The legendary Riviera closed its doors May 4 in Las Vegas after 60 years of lighting up the Las Vegas Strip, and now its neon marquee shines bright again. The sign has a permanent home at the
just north of downtown Las Vegas.
The Las Vegas Convention and Visitors Authority purchased the resort, which sits on 26 acres, for $182.5 million to build the Las Vegas Global Business District. When completed, the $2.3-billion expansion will make room for an additional 480,000 new attendees at 20 new trade shows and conventions.
The Riv was the first high-rise resort in Las Vegas when it opened in 1955. During that era, most casinos that popped up in the city were shaped like motors courts, giving the Riviera instant panache.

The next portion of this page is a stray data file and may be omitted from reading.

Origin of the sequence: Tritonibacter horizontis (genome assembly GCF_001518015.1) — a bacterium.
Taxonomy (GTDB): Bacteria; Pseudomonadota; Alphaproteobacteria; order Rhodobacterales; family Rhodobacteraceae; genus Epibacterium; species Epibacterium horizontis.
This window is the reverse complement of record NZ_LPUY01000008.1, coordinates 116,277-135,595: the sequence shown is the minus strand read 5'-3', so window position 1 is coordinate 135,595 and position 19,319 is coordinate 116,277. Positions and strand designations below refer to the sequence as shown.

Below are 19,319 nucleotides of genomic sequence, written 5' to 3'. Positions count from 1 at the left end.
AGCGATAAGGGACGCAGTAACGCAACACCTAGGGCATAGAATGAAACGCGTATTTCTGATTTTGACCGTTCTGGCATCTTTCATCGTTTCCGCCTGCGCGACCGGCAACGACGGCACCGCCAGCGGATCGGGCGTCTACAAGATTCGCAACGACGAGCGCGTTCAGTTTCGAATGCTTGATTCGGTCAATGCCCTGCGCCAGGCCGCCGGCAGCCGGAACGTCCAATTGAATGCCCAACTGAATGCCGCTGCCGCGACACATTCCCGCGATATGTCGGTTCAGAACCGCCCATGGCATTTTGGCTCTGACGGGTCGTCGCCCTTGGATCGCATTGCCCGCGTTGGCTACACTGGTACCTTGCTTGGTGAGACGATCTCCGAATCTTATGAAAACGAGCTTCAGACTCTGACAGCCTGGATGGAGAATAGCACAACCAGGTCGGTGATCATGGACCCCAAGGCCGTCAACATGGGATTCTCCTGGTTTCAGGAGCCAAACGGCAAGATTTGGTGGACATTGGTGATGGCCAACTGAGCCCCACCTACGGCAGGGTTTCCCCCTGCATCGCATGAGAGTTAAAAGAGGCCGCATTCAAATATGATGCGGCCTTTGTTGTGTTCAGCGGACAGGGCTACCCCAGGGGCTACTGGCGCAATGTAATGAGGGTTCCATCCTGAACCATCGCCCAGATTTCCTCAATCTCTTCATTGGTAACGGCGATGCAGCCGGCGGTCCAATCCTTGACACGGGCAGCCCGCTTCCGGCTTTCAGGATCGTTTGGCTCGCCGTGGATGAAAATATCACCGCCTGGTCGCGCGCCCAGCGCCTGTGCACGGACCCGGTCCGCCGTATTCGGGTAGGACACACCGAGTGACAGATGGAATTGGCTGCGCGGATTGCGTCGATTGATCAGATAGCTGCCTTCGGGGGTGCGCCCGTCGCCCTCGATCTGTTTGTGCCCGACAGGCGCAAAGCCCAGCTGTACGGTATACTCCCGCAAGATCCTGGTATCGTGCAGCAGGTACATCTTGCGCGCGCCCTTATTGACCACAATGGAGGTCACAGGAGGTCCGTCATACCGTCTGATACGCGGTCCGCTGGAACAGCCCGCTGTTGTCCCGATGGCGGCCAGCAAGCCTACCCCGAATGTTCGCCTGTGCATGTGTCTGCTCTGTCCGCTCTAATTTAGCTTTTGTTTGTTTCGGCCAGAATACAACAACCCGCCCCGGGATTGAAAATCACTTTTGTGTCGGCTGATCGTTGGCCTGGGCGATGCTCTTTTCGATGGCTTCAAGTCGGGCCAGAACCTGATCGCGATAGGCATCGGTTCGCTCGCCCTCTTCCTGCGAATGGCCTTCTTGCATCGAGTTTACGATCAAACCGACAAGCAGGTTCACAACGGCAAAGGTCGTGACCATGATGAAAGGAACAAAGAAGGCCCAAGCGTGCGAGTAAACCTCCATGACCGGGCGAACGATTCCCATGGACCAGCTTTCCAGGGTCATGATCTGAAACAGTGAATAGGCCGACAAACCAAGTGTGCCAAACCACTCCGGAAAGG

During its tenure, it played host to pianist Liberace, who performed on opening night, and singer Dean Martin, who even had a small stake in the resort.
Now the neon is turned back on for the sign that used to sit on the Riviera's east side porte-cochere. It sits right above the Stardust sign that also lives in the Neon Boneyard.